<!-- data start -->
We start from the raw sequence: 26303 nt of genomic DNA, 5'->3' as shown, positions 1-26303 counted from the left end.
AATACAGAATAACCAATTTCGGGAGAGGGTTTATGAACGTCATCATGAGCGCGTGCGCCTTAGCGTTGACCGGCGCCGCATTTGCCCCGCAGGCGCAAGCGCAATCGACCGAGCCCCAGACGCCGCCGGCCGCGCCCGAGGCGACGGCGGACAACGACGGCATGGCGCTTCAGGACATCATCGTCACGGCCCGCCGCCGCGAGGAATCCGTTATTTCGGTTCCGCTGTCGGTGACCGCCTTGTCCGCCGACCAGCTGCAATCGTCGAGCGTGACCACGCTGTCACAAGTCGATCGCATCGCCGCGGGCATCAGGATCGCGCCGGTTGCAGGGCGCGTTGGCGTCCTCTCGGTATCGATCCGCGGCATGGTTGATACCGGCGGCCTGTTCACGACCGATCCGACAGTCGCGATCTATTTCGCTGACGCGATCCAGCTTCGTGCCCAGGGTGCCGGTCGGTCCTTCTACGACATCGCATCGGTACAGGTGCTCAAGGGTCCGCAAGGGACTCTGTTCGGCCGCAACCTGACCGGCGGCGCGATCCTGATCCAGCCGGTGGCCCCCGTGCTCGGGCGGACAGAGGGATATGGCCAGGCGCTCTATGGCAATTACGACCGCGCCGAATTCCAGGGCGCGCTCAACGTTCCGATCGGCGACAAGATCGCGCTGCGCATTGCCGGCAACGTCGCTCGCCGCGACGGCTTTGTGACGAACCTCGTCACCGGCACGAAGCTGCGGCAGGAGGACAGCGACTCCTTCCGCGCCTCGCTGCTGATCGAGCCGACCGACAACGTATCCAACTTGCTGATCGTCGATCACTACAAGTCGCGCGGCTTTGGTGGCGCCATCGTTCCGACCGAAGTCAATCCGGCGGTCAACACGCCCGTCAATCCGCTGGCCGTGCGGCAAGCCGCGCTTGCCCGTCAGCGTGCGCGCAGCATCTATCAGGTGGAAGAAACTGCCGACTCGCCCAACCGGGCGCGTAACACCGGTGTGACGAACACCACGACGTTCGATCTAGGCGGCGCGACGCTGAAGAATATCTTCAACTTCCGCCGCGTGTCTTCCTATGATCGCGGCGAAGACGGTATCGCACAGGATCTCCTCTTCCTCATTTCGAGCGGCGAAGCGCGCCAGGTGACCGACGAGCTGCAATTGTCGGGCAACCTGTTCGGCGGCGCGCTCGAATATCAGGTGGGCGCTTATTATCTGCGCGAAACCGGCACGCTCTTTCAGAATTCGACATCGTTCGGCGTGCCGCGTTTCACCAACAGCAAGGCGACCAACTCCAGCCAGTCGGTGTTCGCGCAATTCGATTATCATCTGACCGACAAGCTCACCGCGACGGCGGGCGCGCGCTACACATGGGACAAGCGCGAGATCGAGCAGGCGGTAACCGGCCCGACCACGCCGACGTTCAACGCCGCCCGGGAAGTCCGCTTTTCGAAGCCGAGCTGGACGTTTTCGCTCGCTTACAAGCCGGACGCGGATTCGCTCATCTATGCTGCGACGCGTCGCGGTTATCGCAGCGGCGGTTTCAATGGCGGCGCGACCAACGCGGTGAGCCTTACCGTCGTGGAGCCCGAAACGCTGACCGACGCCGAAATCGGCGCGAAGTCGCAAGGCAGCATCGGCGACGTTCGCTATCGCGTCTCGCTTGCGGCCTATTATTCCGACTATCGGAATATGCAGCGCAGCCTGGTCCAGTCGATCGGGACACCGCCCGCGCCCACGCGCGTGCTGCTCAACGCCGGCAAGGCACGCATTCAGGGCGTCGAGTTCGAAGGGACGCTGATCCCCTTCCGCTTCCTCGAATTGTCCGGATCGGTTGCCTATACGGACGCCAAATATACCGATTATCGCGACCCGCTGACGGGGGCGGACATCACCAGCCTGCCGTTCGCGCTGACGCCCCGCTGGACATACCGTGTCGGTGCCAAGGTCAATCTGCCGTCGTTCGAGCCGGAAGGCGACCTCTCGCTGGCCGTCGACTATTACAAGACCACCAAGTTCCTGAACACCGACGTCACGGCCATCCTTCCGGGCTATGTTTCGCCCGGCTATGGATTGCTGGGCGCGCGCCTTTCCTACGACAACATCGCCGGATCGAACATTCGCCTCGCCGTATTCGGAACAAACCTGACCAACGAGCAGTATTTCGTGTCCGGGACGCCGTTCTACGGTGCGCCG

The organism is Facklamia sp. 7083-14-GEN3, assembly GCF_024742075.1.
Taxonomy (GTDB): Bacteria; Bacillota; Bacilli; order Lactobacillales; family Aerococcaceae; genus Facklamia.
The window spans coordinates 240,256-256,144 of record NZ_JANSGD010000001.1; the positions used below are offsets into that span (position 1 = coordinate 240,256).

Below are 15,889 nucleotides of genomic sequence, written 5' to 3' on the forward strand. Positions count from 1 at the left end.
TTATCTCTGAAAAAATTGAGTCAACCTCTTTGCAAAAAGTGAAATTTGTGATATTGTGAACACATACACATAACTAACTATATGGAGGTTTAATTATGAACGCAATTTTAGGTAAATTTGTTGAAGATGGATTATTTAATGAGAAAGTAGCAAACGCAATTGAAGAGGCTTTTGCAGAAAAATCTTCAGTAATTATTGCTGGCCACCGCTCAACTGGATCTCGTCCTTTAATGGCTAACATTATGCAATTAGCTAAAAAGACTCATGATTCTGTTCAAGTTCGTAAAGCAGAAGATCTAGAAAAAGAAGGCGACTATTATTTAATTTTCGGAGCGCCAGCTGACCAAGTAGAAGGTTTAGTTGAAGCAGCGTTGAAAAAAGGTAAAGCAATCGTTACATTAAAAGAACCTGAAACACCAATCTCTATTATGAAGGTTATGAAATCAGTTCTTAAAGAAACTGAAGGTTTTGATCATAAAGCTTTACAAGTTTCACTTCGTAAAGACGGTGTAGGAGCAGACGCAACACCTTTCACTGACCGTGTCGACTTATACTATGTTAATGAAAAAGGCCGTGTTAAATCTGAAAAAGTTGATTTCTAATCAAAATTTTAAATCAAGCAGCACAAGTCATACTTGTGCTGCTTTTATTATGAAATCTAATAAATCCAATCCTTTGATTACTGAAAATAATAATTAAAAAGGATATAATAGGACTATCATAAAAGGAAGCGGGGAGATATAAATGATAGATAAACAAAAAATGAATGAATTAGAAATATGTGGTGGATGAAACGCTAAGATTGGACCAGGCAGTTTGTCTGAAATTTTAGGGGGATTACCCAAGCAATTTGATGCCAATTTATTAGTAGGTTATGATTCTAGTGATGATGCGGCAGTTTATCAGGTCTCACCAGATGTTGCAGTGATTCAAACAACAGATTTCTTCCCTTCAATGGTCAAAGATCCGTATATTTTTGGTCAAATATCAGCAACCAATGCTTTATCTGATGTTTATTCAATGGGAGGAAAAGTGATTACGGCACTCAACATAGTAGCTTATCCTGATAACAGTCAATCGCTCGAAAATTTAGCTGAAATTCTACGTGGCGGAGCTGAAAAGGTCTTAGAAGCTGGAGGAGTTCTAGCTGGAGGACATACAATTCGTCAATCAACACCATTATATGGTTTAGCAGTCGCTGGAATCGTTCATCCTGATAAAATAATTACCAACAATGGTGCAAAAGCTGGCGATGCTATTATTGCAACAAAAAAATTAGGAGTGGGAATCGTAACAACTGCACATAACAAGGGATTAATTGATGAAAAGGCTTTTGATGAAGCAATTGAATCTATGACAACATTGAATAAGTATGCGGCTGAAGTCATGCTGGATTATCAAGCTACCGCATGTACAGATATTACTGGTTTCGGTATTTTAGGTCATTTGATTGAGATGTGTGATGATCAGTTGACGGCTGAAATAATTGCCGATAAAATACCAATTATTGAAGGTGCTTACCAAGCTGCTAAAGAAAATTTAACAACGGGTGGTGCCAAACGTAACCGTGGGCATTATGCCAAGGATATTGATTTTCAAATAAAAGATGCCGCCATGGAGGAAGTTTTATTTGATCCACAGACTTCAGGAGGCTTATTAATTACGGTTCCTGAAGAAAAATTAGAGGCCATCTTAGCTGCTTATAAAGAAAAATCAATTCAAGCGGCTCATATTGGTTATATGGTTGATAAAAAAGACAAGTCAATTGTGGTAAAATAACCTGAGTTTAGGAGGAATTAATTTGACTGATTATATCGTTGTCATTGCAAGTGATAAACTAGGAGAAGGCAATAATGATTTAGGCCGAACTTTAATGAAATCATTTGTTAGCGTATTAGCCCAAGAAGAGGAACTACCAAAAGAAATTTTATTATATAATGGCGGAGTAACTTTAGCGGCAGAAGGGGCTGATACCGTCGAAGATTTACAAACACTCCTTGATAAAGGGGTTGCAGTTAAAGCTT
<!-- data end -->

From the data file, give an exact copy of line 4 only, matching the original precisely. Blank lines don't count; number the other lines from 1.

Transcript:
Taxonomy (GTDB): Bacteria; Bacillota; Bacilli; order Lactobacillales; family Aerococcaceae; genus Facklamia.